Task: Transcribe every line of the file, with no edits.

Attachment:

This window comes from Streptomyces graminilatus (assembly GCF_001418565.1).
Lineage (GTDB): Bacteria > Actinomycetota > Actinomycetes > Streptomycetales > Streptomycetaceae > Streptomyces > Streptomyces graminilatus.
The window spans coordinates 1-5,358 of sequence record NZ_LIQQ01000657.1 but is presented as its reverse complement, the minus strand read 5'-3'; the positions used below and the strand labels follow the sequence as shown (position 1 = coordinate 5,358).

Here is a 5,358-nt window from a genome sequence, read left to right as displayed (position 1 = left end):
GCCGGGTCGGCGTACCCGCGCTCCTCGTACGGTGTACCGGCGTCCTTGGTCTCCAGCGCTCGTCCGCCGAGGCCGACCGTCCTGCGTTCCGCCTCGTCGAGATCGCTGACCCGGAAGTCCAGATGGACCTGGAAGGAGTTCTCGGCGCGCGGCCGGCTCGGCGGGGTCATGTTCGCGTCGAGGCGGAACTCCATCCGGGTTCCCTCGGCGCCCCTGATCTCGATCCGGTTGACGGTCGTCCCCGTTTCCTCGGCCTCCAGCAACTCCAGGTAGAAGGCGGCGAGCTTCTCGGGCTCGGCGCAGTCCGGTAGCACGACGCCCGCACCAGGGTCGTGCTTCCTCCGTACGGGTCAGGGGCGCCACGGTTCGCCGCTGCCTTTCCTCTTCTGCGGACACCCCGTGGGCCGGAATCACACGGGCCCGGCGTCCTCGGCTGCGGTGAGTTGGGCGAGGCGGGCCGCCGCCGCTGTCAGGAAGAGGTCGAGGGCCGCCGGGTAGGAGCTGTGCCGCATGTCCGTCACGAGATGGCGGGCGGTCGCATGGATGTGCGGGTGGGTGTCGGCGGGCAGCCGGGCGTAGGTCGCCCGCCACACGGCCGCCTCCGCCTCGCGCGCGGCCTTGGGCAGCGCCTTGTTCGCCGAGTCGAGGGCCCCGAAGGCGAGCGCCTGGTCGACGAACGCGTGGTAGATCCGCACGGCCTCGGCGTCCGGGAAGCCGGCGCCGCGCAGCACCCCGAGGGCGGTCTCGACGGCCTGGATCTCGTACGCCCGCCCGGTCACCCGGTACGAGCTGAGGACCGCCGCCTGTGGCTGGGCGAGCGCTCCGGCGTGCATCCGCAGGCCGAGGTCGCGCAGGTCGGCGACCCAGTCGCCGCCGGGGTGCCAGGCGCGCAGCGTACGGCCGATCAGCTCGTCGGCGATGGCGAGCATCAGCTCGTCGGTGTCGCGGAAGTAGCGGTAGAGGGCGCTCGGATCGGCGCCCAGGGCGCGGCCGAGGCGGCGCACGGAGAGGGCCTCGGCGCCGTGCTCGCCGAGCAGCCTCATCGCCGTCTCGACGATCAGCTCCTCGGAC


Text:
This window comes from Streptomyces graminilatus (assembly GCF_001418565.1).
Lineage (GTDB): Bacteria > Actinomycetota > Actinomycetes > Streptomycetales > Streptomycetaceae > Streptomyces > Streptomyces graminilatus.
The window spans coordinates 1-5,358 of sequence record NZ_LIQQ01000657.1 but is presented as its reverse complement, the minus strand read 5'-3'; the positions used below and the strand labels follow the sequence as shown (position 1 = coordinate 5,358).

Here is a 5,358-nt window from a genome sequence, read left to right as displayed (position 1 = left end):
GCCGGGTCGGCGTACCCGCGCTCCTCGTACGGTGTACCGGCGTCCTTGGTCTCCAGCGCTCGTCCGCCGAGGCCGACCGTCCTGCGTTCCGCCTCGTCGAGATCGCTGACCCGGAAGTCCAGATGGACCTGGAAGGAGTTCTCGGCGCGCGGCCGGCTCGGCGGGGTCATGTTCGCGTCGAGGCGGAACTCCATCCGGGTTCCCTCGGCGCCCCTGATCTCGATCCGGTTGACGGTCGTCCCCGTTTCCTCGGCCTCCAGCAACTCCAGGTAGAAGGCGGCGAGCTTCTCGGGCTCGGCGCAGTCCGGTAGCACGACGCCCGCACCAGGGTCGTGCTTCCTCCGTACGGGTCAGGGGCGCCACGGTTCGCCGCTGCCTTTCCTCTTCTGCGGACACCCCGTGGGCCGGAATCACACGGGCCCGGCGTCCTCGGCTGCGGTGAGTTGGGCGAGGCGGGCCGCCGCCGCTGTCAGGAAGAGGTCGAGGGCCGCCGGGTAGGAGCTGTGCCGCATGTCCGTCACGAGATGGCGGGCGGTCGCATGGATGTGCGGGTGGGTGTCGGCGGGCAGCCGGGCGTAGGTCGCCCGCCACACGGCCGCCTCCGCCTCGCGCGCGGCCTTGGGCAGCGCCTTGTTCGCCGAGTCGAGGGCCCCGAAGGCGAGCGCCTGGTCGACGAACGCGTGGTAGATCCGCACGGCCTCGGCGTCCGGGAAGCCGGCGCCGCGCAGCACCCCGAGGGCGGTCTCGACGGCCTGGATCTCGTACGCCCGCCCGGTCACCCGGTACGAGCTGAGGACCGCCGCCTGTGGCTGGGCGAGCGCTCCGGCGTGCATCCGCAGGCCGAGGTCGCGCAGGTCGGCGACCCAGTCGCCGCCGGGGTGCCAGGCGCGCAGCGTACGGCCGATCAGCTCGTCGGCGATGGCGAGCATCAGCTCGTCGGTGTCGCGGAAGTAGCGGTAGAGGGCGCTCGGATCGGCGCCCAGGGCGCGGCCGAGGCGGCGCACGGAGAGGGCCTCGGCGCCGTGCTCGCCGAGCAGCCTCATCGCCGTCTCGACGATCAGCTCCTCGGAC